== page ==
Gasoline prices in 2014 expected to be lower this year

Gas in Norwalk was selling for slightly less than the Northeast Ohio average price.
Norwalk Reflector Staff
Dec 25, 2013


Average retail gasoline prices in Ohio have risen 16.1 cents per gallon in the past week, averaging $3.26 per gallon as the week began, according to GasBuddy's daily survey of 5,345 gas outlets in Ohio.

This compares with the national average that has increased 2.2 cents per gallon in the last week to $3.23/g, according to gasoline price website

Including the change in gas prices in Ohio during the past week, prices were 3.9 cents per gallon higher than the same day one year ago and are 1 cent per gallon higher than a month ago. The national average has decreased 2.4 cents per gallon during the last month and stands 0.9 cents per gallon lower than this day one year ago.

"Motorists hitting the road for Christmas travel are cringing as gasoline prices have picked up with the best now behind us," said Senior Petroleum Analyst Patrick DeHaan. "While prices will advance, I don't expect it to last too long — January and February generally also feature relatively low gasoline prices. And while motorists aren't looking forward to the higher prices, they may take some solace in our expectation that gasoline prices in 2014 should average lower than they will after 2013 is complete. Make no mistake — gas prices will see volatility, and there will be times when motorists will experience "motion sickness" at the pump, but that shouldn't discount that Americans will be able to spend less on a yearly basis in 2014 than they did this year," DeHaan said.

GasBuddy operates and over 250 similar websites that track gasoline prices at over 140,000 gasoline stations in the United States and Canada. In addition, GasBuddy offers a free smartphone app which has been downloaded over 25 million times to help motorists find the lowest gasoline prices in their area.

On Tuesday, Northeast Ohio gas prices were up more than 11 cents to $3.279 as 13.9 million drivers in the East North Central region embarked on their holiday travel trip.

The national average price of gas had been ticking higher in the days leading up to Christmas. The low for 2013, which was also the lowest price since February of 2011, came on November 12 when the national average registered $3.18 per gallon.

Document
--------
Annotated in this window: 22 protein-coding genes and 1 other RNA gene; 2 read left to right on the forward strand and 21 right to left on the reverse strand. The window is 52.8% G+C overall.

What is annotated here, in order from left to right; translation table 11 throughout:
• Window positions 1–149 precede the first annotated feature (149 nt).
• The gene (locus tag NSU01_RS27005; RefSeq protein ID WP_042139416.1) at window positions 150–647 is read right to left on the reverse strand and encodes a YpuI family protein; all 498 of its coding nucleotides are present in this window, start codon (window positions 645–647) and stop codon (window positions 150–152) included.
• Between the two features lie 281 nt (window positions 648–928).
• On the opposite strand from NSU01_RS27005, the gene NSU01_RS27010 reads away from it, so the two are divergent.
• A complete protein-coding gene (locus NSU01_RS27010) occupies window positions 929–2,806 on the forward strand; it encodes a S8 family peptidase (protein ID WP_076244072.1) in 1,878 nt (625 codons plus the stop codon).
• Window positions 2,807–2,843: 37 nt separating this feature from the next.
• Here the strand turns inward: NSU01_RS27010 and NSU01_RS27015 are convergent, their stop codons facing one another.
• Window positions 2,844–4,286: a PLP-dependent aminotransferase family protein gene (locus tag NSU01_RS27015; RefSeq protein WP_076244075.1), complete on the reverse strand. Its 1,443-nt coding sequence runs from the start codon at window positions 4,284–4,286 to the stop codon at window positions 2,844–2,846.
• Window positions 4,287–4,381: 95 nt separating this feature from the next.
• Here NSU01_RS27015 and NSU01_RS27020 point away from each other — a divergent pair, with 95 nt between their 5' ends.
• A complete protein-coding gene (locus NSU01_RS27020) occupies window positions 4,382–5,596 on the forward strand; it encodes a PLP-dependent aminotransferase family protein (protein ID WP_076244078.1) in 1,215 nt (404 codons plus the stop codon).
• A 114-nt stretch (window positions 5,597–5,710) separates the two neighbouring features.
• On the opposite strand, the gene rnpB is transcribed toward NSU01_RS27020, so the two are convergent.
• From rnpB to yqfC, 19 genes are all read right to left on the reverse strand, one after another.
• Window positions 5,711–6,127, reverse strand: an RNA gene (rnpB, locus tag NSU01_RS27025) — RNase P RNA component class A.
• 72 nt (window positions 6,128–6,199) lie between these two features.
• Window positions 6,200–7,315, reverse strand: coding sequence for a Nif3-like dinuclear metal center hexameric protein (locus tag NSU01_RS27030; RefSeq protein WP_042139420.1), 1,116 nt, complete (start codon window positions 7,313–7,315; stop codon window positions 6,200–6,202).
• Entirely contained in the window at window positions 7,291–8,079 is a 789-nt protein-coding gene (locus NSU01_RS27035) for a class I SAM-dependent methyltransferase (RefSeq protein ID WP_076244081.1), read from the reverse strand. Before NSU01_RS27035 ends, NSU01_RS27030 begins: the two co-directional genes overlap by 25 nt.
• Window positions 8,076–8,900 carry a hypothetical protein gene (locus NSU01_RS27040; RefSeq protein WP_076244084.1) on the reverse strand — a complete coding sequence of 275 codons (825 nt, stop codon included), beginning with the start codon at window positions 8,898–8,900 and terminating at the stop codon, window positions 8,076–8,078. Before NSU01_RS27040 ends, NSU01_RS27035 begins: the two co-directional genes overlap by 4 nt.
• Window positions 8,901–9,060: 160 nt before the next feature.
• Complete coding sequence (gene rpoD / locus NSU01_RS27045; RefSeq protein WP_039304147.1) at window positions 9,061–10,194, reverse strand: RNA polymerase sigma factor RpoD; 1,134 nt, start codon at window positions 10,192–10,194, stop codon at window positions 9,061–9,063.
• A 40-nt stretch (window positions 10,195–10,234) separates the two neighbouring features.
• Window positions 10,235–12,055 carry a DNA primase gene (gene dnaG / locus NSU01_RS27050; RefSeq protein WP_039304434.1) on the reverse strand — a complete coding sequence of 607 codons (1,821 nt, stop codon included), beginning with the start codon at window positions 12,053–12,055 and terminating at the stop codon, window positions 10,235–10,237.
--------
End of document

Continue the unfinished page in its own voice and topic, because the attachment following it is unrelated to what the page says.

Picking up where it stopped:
Tuesday’s national average price at the pump is $3.258 per gallon; almost two cents less expensive than one month ago, but up nearly four cents from last week and up a penny from the same date last year.

Even with the national average again on the rise, motorists across the country are experiencing different levels of pain at the pump versus last year’s holiday travel period.

After posting some of the lowest wholesale prices in the nation this fall, gas prices in the Midwest have jumped over the last week due to a number of refinery issues, and retail prices in that region have risen as a result.  The ten highest one-week increases are all in the Midwest, including three states where prices have surged a dime or more: Minnesota (+10 cents), Michigan (+11 cents) and Ohio (+13 cents).

West Texas Intermediate (WTI) crude oil begins a tenth consecutive week below $100 per barrel; however, WTI prices have made a recent run back toward the triple-digit threshold last breached in October.  At the close of Monday’s formal trading on the NYMEX, WTI settled 41 cents lower at $98.91 per barrel.

This week’s Northeast Ohio average price: $3.279. Two Huron County cities had prices that were less than that: Norwalk at $3.275 and Willard at $3.257.

Average price during the week of December 10, 2013: $3.165

Average price during the week of December 25, 2012: $3.226


Really are you ...

Bravo! Dazzle us with hundredths and thousandths of a dollar. From previous articles, extraction of oil produced by the United States has increased. You would think that there would be at least a dollar drop in price per gallon at the pump.


Problem is the majority of that oil is going to fuel China. Once it hits the open market- its up for grabs


Predicting gas prices is like forecasting the weather.